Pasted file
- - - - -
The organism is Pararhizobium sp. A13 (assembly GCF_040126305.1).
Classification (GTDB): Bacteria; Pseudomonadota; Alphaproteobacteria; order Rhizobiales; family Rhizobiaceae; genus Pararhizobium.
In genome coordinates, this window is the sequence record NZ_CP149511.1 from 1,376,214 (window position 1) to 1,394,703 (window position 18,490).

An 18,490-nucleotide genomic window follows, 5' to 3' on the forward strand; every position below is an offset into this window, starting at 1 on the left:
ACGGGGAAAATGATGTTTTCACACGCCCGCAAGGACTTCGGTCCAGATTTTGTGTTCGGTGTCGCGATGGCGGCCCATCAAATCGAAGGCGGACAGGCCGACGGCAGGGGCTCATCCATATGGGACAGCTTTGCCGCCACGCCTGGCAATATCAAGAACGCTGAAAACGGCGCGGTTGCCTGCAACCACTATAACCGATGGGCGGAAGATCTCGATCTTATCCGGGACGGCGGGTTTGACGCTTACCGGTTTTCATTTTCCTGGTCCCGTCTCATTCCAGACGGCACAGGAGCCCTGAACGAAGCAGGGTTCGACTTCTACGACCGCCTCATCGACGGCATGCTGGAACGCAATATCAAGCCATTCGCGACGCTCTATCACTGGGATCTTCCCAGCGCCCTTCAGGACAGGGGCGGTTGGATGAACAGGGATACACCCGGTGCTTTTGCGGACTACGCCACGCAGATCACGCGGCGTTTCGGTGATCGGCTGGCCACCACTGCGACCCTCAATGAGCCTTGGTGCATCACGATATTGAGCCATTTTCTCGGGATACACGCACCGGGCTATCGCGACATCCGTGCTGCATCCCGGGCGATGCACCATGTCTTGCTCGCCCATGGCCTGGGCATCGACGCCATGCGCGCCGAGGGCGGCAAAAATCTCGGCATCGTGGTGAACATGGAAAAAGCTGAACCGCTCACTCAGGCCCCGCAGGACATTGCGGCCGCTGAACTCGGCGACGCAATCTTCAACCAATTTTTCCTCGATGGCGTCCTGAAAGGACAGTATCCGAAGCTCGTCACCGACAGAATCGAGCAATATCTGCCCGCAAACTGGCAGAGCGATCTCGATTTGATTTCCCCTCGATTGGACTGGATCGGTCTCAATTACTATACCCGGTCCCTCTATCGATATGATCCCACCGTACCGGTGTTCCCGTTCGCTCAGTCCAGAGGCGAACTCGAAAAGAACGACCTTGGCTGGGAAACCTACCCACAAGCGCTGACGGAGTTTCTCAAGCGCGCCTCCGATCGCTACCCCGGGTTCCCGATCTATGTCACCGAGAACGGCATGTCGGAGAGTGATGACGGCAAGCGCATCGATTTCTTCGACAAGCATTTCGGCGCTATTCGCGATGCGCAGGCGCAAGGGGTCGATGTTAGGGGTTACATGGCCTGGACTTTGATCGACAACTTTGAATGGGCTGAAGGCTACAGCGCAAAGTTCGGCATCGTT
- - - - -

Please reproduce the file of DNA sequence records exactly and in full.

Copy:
The organism is Pararhizobium sp. A13 (assembly GCF_040126305.1).
Classification (GTDB): Bacteria; Pseudomonadota; Alphaproteobacteria; order Rhizobiales; family Rhizobiaceae; genus Pararhizobium.
In genome coordinates, this window is the sequence record NZ_CP149511.1 from 1,376,214 (window position 1) to 1,394,703 (window position 18,490).

An 18,490-nucleotide genomic window follows, 5' to 3' on the forward strand; every position below is an offset into this window, starting at 1 on the left:
ACGGGGAAAATGATGTTTTCACACGCCCGCAAGGACTTCGGTCCAGATTTTGTGTTCGGTGTCGCGATGGCGGCCCATCAAATCGAAGGCGGACAGGCCGACGGCAGGGGCTCATCCATATGGGACAGCTTTGCCGCCACGCCTGGCAATATCAAGAACGCTGAAAACGGCGCGGTTGCCTGCAACCACTATAACCGATGGGCGGAAGATCTCGATCTTATCCGGGACGGCGGGTTTGACGCTTACCGGTTTTCATTTTCCTGGTCCCGTCTCATTCCAGACGGCACAGGAGCCCTGAACGAAGCAGGGTTCGACTTCTACGACCGCCTCATCGACGGCATGCTGGAACGCAATATCAAGCCATTCGCGACGCTCTATCACTGGGATCTTCCCAGCGCCCTTCAGGACAGGGGCGGTTGGATGAACAGGGATACACCCGGTGCTTTTGCGGACTACGCCACGCAGATCACGCGGCGTTTCGGTGATCGGCTGGCCACCACTGCGACCCTCAATGAGCCTTGGTGCATCACGATATTGAGCCATTTTCTCGGGATACACGCACCGGGCTATCGCGACATCCGTGCTGCATCCCGGGCGATGCACCATGTCTTGCTCGCCCATGGCCTGGGCATCGACGCCATGCGCGCCGAGGGCGGCAAAAATCTCGGCATCGTGGTGAACATGGAAAAAGCTGAACCGCTCACTCAGGCCCCGCAGGACATTGCGGCCGCTGAACTCGGCGACGCAATCTTCAACCAATTTTTCCTCGATGGCGTCCTGAAAGGACAGTATCCGAAGCTCGTCACCGACAGAATCGAGCAATATCTGCCCGCAAACTGGCAGAGCGATCTCGATTTGATTTCCCCTCGATTGGACTGGATCGGTCTCAATTACTATACCCGGTCCCTCTATCGATATGATCCCACCGTACCGGTGTTCCCGTTCGCTCAGTCCAGAGGCGAACTCGAAAAGAACGACCTTGGCTGGGAAACCTACCCACAAGCGCTGACGGAGTTTCTCAAGCGCGCCTCCGATCGCTACCCCGGGTTCCCGATCTATGTCACCGAGAACGGCATGTCGGAGAGTGATGACGGCAAGCGCATCGATTTCTTCGACAAGCATTTCGGCGCTATTCGCGATGCGCAGGCGCAAGGGGTCGATGTTAGGGGTTACATGGCCTGGACTTTGATCGACAACTTTGAATGGGCTGAAGGCTACAGCGCAAAGTTCGGCATCGTT